Aquinas on the Fruits of the Holy Spirit as the Delight of the Christian Life

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    There is an increasing awareness that the infused virtues, gifts of the Holy Spirit, beatitudes and fruits of the Holy Spirit form essential elements of Aquinas’ moral theology, even though they were long treated as ornamental discussions or as relevant only to mysticism. Some studies have discussed one of these elements or the relation between them. But there is still much confusion about the fruits of the Holy Spirit. They almost mysteriously appear at the end of Aquinas’ discussion of the virtuous life and they are very often glossed over, or interpreted as belonging to the domain of the passions. This article presents the importance of a proper understanding of the fruits. I will argue on the basis of Aquinas’ commentary on Galatians and the Summa that it is time to do away with the notion that the fruits are passions or dispositions. We should understand the fruits in relation to the beatitudes since both are acts that result from the reorientation of the will of the human person through grace. The fruits are the supervenient delight that comes along with the beatitudes. This theory is corroborated by a study of the commentary on Matthew, which is contemporaneous with the prima secundae. Question eleven of the prima secundae, on fruitio, is the key to understanding the fruits. In this question Aquinas expands on delight, enjoyment and the fruit of human life. As such, it can be read as an analogy for the fruits of the Holy Spirit.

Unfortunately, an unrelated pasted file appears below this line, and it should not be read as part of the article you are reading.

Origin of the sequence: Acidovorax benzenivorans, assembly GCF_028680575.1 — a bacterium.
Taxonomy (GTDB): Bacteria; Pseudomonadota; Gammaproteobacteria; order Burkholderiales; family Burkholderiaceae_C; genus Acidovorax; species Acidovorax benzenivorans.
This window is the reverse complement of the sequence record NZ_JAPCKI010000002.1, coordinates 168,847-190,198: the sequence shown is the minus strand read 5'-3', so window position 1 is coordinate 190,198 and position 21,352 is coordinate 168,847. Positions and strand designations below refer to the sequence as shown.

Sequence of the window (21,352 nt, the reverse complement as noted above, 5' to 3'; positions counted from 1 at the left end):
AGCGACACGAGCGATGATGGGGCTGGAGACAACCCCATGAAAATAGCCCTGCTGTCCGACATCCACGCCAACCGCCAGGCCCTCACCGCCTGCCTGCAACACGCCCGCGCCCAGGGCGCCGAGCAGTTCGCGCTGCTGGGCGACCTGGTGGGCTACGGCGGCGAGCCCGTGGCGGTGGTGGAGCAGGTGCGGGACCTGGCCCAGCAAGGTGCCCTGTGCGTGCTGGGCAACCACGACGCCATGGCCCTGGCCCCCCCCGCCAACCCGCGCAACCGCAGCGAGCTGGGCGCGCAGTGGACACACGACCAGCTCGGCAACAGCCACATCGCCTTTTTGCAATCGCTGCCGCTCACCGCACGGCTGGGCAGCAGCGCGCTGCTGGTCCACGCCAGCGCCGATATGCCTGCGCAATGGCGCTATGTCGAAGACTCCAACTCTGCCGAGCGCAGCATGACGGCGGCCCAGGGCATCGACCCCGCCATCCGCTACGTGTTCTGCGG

Original languageEnglish
    Pages (from-to)80-94
    JournalJournal of Moral Theology
    Issue number2
    Publication statusPublished - Apr 2019


    • Thomas Aquinas
    • Grace
    • Holy Spirit


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